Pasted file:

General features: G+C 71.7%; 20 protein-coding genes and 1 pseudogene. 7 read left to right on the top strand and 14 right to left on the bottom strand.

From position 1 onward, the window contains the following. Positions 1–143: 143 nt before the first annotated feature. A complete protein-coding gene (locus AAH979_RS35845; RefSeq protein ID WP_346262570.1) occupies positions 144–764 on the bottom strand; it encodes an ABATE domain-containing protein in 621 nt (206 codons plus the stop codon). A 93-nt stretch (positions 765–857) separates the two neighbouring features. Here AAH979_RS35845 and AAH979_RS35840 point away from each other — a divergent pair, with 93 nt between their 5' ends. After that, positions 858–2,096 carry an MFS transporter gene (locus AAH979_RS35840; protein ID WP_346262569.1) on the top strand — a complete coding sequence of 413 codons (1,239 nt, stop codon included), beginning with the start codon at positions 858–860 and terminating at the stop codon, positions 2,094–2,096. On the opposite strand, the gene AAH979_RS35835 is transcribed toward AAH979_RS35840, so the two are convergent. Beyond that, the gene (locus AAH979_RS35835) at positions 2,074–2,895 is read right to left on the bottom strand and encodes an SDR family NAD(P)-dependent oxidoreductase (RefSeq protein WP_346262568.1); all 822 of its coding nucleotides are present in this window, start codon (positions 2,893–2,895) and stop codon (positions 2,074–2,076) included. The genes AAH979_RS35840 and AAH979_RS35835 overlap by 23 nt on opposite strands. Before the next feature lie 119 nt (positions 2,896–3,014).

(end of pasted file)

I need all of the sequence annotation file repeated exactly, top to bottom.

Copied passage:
General features: G+C 71.7%; 20 protein-coding genes and 1 pseudogene. 7 read left to right on the top strand and 14 right to left on the bottom strand.

From position 1 onward, the window contains the following. Positions 1–143: 143 nt before the first annotated feature. A complete protein-coding gene (locus AAH979_RS35845; RefSeq protein ID WP_346262570.1) occupies positions 144–764 on the bottom strand; it encodes an ABATE domain-containing protein in 621 nt (206 codons plus the stop codon). A 93-nt stretch (positions 765–857) separates the two neighbouring features. Here AAH979_RS35845 and AAH979_RS35840 point away from each other — a divergent pair, with 93 nt between their 5' ends. After that, positions 858–2,096 carry an MFS transporter gene (locus AAH979_RS35840; protein ID WP_346262569.1) on the top strand — a complete coding sequence of 413 codons (1,239 nt, stop codon included), beginning with the start codon at positions 858–860 and terminating at the stop codon, positions 2,094–2,096. On the opposite strand, the gene AAH979_RS35835 is transcribed toward AAH979_RS35840, so the two are convergent. Beyond that, the gene (locus AAH979_RS35835) at positions 2,074–2,895 is read right to left on the bottom strand and encodes an SDR family NAD(P)-dependent oxidoreductase (RefSeq protein WP_346262568.1); all 822 of its coding nucleotides are present in this window, start codon (positions 2,893–2,895) and stop codon (positions 2,074–2,076) included. The genes AAH979_RS35840 and AAH979_RS35835 overlap by 23 nt on opposite strands. Before the next feature lie 119 nt (positions 2,896–3,014).